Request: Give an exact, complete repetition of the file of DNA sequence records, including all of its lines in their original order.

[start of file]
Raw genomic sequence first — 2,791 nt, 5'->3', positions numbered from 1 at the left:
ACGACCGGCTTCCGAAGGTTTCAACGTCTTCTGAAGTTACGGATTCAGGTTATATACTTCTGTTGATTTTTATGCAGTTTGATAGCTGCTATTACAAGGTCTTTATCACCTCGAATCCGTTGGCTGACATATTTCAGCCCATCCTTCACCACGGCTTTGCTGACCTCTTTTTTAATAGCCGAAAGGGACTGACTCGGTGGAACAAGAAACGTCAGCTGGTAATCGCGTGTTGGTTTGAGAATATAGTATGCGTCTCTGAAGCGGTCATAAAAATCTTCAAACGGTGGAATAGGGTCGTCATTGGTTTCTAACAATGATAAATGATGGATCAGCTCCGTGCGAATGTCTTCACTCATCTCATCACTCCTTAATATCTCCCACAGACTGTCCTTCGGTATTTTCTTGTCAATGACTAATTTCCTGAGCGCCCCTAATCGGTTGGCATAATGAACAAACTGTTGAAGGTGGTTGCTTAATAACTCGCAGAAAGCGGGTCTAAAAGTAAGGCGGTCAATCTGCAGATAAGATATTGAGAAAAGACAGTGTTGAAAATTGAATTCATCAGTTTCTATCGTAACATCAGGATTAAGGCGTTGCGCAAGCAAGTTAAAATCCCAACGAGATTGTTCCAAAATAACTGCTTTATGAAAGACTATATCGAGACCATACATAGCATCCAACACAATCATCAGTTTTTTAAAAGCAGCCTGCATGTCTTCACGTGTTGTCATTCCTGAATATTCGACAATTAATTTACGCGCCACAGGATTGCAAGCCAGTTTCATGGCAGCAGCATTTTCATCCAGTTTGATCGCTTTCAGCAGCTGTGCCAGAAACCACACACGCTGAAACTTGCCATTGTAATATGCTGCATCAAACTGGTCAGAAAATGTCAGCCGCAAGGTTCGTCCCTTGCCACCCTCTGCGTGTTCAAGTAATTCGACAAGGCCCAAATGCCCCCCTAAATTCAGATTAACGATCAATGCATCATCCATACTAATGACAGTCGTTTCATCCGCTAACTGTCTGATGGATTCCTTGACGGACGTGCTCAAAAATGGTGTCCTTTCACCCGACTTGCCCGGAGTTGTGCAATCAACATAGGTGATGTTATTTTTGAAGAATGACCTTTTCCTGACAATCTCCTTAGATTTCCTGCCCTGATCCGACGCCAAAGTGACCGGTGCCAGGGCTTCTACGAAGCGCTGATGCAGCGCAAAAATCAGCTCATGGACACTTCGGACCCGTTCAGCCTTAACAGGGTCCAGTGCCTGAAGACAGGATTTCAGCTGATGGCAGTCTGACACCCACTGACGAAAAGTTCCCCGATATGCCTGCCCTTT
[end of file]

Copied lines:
Raw genomic sequence first — 2,791 nt, 5'->3', positions numbered from 1 at the left:
ACGACCGGCTTCCGAAGGTTTCAACGTCTTCTGAAGTTACGGATTCAGGTTATATACTTCTGTTGATTTTTATGCAGTTTGATAGCTGCTATTACAAGGTCTTTATCACCTCGAATCCGTTGGCTGACATATTTCAGCCCATCCTTCACCACGGCTTTGCTGACCTCTTTTTTAATAGCCGAAAGGGACTGACTCGGTGGAACAAGAAACGTCAGCTGGTAATCGCGTGTTGGTTTGAGAATATAGTATGCGTCTCTGAAGCGGTCATAAAAATCTTCAAACGGTGGAATAGGGTCGTCATTGGTTTCTAACAATGATAAATGATGGATCAGCTCCGTGCGAATGTCTTCACTCATCTCATCACTCCTTAATATCTCCCACAGACTGTCCTTCGGTATTTTCTTGTCAATGACTAATTTCCTGAGCGCCCCTAATCGGTTGGCATAATGAACAAACTGTTGAAGGTGGTTGCTTAATAACTCGCAGAAAGCGGGTCTAAAAGTAAGGCGGTCAATCTGCAGATAAGATATTGAGAAAAGACAGTGTTGAAAATTGAATTCATCAGTTTCTATCGTAACATCAGGATTAAGGCGTTGCGCAAGCAAGTTAAAATCCCAACGAGATTGTTCCAAAATAACTGCTTTATGAAAGACTATATCGAGACCATACATAGCATCCAACACAATCATCAGTTTTTTAAAAGCAGCCTGCATGTCTTCACGTGTTGTCATTCCTGAATATTCGACAATTAATTTACGCGCCACAGGATTGCAAGCCAGTTTCATGGCAGCAGCATTTTCATCCAGTTTGATCGCTTTCAGCAGCTGTGCCAGAAACCACACACGCTGAAACTTGCCATTGTAATATGCTGCATCAAACTGGTCAGAAAATGTCAGCCGCAAGGTTCGTCCCTTGCCACCCTCTGCGTGTTCAAGTAATTCGACAAGGCCCAAATGCCCCCCTAAATTCAGATTAACGATCAATGCATCATCCATACTAATGACAGTCGTTTCATCCGCTAACTGTCTGATGGATTCCTTGACGGACGTGCTCAAAAATGGTGTCCTTTCACCCGACTTGCCCGGAGTTGTGCAATCAACATAGGTGATGTTATTTTTGAAGAATGACCTTTTCCTGACAATCTCCTTAGATTTCCTGCCCTGATCCGACGCCAAAGTGACCGGTGCCAGGGCTTCTACGAAGCGCTGATGCAGCGCAAAAATCAGCTCATGGACACTTCGGACCCGTTCAGCCTTAACAGGGTCCAGTGCCTGAAGACAGGATTTCAGCTGATGGCAGTCTGACACCCACTGACGAAAAGTTCCCCGATATGCCTGCCCTTT